Travelers Indemnity v. Portal Healthcare Solutions

The US Court of Appeals for the Fourth Circuit rendered an unpublished opinion on the above referenced action pursuant to cross-motions for summary judgment filed by the parties in US District Court for the Eastern District of Virginia.  The dispute arose over whether Travelers had a duty to defend Portal against class-action allegations that Portal posted confidential medical records on the internet.  The US District Court concluded that Travelers did have a duty to defend Portal against the underlying class action and the US Court of Appeals affirmed.  Keep in mind that an insurer’s duty to defend is generally construed more broadly than its duty to indemnify.

The district court included the following paragraph in the background section related to the language found in the 2012 and 2013 policies issued by Travelers:

The 2012 and 2013 Policies obligate Travelers to pay sums Portal becomes legally obligated to pay as damages because of injury arising from (1) the “electronic publication of material that … gives unreasonable publicity to a person’s private life” (the language found in the 2012 Policy) or (2) the “electronic publication of material that … discloses information about a person’s private life” (the language found in the 2013 Policy). (See doc. 1, at 5-6)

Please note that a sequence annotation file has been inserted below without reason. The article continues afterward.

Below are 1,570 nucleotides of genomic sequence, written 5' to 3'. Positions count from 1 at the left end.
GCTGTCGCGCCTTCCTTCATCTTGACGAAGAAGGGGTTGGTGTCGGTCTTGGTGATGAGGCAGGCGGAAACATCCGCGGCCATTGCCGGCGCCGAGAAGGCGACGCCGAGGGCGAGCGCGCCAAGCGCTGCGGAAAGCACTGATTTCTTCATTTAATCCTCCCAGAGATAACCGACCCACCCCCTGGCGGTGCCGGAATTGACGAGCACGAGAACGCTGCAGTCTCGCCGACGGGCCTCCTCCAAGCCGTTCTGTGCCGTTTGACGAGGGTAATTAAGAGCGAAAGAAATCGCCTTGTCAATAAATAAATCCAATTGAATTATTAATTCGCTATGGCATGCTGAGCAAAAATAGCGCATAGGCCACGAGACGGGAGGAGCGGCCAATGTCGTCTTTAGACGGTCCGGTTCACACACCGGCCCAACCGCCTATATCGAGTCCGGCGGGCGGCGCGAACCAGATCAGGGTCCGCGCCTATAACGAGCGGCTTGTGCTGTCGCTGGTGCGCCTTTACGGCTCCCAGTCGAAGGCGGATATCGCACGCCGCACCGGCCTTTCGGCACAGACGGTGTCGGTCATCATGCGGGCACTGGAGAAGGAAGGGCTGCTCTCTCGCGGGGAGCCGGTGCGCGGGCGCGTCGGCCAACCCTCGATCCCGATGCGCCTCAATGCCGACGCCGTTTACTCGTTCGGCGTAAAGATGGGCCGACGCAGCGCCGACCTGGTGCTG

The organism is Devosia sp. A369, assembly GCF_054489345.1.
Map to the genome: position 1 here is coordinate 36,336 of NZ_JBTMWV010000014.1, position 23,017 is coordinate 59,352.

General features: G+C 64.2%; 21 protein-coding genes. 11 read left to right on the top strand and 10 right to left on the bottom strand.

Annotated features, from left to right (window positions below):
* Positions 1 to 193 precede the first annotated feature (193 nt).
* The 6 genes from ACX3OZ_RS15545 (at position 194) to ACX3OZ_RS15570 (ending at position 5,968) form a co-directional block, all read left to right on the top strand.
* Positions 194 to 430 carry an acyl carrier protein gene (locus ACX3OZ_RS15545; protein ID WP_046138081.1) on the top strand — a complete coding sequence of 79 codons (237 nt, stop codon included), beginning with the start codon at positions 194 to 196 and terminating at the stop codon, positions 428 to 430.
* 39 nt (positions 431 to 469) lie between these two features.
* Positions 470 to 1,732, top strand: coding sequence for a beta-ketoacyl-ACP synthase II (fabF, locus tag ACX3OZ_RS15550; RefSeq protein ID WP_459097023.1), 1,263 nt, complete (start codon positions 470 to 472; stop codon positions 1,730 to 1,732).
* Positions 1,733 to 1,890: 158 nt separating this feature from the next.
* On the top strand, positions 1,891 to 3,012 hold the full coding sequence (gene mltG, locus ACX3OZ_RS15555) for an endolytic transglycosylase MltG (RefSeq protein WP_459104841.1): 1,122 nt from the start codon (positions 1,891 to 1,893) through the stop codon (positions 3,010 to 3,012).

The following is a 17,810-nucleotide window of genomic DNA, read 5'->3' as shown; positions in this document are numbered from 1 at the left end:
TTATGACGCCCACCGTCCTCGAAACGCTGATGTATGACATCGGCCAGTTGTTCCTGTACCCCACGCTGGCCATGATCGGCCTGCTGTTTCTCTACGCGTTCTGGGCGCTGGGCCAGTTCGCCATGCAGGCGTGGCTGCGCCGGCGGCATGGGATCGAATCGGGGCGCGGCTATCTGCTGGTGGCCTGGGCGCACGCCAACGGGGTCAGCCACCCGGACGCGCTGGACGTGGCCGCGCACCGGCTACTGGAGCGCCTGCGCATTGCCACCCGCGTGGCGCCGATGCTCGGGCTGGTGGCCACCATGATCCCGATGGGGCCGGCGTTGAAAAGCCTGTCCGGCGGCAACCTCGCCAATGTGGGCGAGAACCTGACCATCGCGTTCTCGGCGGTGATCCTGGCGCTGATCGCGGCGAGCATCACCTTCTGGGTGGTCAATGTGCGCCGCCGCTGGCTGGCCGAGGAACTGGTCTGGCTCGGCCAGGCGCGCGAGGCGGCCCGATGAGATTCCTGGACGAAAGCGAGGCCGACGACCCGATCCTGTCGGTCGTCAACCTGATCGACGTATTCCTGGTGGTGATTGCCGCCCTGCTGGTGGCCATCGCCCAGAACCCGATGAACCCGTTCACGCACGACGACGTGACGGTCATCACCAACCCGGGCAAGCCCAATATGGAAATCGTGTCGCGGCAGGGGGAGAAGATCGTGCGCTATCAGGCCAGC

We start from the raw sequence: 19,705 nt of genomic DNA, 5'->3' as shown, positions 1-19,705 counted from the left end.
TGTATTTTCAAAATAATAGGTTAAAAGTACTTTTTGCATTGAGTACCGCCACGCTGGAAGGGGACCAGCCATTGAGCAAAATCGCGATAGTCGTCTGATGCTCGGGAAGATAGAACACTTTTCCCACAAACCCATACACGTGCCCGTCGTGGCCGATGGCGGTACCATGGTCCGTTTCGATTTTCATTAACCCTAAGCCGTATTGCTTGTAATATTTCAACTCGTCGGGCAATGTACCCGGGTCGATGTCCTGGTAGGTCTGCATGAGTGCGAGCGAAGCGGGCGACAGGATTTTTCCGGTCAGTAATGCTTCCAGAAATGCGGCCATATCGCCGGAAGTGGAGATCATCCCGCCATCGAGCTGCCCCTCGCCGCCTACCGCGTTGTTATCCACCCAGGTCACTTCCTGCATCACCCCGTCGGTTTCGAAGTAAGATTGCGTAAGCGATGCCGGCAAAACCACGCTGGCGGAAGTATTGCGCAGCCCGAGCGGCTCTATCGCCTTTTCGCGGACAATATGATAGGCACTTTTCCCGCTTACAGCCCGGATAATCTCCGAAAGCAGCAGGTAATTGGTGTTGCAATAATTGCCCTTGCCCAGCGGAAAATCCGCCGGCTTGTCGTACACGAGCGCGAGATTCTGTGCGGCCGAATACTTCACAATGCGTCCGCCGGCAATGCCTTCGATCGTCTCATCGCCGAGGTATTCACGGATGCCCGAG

Personal and advertising injury liability coverage is offered under Coverage B in the CG 00 01 04 13 CGL policy form published by ISO.  The insuring agreement for Coverage B covers sums that the insured becomes legally obligated to pay as damages because of “personal and advertising injury” to which this insurance applies.  The insuring agreement also covers defense of the insured against any “suit” seeking those damages.  “Personal and advertising injury” means injury, including consequential “bodily injury”, arising out of one or more of the following offenses:  …e.  Oral or written publication, in any manner, that violates a person’s right of privacy.  In the Travelers case, the district court concluded (and the appeals court affirmed) that making confidential medical records publicly assessable via an internet search does fall within the plain meaning of “publication”, even if the publication was unintentional.  The court also determined that posting confidential medical records online without security restriction gives “unreasonable publicity” to, and “disclosure” of information about, patients’ private lives.